Preliminary results show ‘no’ vote on cannabis – Expert Reaction (Updated)

This post was updated on 6 November 2020, following the final results of this year’s referenda. The original 30 October post is below this new comment.

New Zealanders have voted ‘no’ to the recreational cannabis referendum by a small margin.

Following the count of special votes, the final tally came to 50.7 per cent in opposition and 48.7 per cent in favour.

The SMC asked experts to comment on the final result.

Dr Luke Chu, Senior lecturer, School of Economics and Finance, Victoria University of Wellington, comments:

“The referendum was intended to be an opportunity for the public to ponder the issues on legality and social impacts of cannabis. Unfortunately, the referendum did not pick up momentum and received relatively little attention from the public.

“Overall, media coverage was rather limited and failed to inform the public the scientific evidence we have. For example, Dr. Kate Baddock, chair of the New Zealand Medical Association’s (NZMA), openly opposed the referendum and argued cannabis use causes significant health and social issues. While such claim is not supported by the large literature of research on medical and recreational cannabis legalisation from the U.S. and other countries, it was still taken as NZMA’s formal position on referendum. In fact, the NZMA stuck with such claim even after it later changed its position to neutral.

“Despite cannabis legalisation in other countries showing favourable health and social outcomes, the pro-legalisation side also did not provide compelling evidence from the abundance of scientific research but relied on the old-fashioned social justice argument. Although ethnic disparity of incarceration remains a huge problem in New Zealand, only less than five people are sentenced to imprisonment per year in the past few years because of cannabis possession offense. My hope is that the scientific community can do better at communicating scientific evidence to the public in the future, so that the public can make informed decision.”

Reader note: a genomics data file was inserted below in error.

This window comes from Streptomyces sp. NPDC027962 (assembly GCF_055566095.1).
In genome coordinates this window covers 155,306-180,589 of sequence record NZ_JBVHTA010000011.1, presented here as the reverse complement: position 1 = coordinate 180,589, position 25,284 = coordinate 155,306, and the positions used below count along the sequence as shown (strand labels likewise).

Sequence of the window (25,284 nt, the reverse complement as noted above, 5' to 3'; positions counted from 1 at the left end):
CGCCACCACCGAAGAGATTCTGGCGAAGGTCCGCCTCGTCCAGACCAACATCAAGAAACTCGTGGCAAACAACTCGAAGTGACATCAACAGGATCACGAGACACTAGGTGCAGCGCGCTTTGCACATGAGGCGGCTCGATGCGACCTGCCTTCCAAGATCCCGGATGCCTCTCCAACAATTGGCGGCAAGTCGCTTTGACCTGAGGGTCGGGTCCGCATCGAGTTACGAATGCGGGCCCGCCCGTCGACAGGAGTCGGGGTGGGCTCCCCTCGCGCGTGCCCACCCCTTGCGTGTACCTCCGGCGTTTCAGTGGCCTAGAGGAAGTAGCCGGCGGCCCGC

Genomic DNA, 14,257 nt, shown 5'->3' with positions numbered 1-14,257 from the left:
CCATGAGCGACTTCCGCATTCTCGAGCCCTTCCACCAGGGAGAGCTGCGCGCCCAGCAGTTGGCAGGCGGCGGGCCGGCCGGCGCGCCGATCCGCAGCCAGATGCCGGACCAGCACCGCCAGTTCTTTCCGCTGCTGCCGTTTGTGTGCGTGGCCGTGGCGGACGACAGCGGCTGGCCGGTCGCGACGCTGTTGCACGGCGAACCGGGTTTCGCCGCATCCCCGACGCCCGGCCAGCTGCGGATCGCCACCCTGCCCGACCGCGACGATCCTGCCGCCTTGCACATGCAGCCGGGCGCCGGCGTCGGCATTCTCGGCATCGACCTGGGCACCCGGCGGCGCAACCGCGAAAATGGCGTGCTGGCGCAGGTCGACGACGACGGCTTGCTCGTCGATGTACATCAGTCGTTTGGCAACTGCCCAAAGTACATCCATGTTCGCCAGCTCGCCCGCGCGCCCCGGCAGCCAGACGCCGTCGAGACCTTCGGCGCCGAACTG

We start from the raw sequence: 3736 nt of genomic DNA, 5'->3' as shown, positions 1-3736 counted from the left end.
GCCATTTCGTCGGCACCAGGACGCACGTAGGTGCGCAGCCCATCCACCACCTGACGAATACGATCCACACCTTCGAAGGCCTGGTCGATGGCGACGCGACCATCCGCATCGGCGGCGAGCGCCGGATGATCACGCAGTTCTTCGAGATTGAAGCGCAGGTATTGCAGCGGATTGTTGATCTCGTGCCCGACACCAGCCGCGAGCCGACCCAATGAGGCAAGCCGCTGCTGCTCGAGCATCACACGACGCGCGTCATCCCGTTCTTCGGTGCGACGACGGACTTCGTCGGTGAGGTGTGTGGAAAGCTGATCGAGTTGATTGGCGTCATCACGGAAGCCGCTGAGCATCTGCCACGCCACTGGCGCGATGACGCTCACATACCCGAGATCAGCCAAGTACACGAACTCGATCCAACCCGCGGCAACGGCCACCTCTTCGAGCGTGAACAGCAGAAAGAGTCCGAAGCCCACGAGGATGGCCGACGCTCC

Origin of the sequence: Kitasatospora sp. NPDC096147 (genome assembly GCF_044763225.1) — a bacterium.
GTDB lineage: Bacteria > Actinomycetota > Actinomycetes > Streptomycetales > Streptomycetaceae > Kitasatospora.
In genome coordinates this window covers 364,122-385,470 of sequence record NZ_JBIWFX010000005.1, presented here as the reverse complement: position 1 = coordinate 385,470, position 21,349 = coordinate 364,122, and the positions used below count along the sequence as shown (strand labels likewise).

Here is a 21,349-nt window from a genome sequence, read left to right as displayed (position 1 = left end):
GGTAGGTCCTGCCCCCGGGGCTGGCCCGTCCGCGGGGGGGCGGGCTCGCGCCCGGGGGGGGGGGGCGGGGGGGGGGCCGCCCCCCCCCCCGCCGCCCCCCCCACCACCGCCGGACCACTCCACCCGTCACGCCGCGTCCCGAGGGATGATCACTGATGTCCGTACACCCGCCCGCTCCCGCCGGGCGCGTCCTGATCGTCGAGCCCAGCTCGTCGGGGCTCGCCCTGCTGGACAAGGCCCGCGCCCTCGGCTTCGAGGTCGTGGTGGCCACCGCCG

No conflict of interest

30 October 2020

Preliminary results from this year’s recreational cannabis referendum show a nation tightly divided on the issue, with a roughly 160,000 vote difference between its opposition and supporters.

Around 53 per cent of New Zealand voters voted against legalising possession and use of the drug in limited amounts, while 46 per cent voted ‘yes’. The final referendum results, which will include an estimated 480,000 special votes, will be released on Friday, 6 November.

The SMC asked experts to comment on the results.

Dr Marta Rychert, Senior Researcher in Drug Policy, Massey University, comments:

“The preliminary cannabis referendum result favours the ‘no’ outcome (53% no v 46% yes), with the vote ‘no’ leading by some 167,000 votes. With the estimated 480,000 special votes still to be counted, the result remains uncertain at this stage, although a significant majority of special votes (nearly 70%) would need to be in favour of the reform to change the final outcome.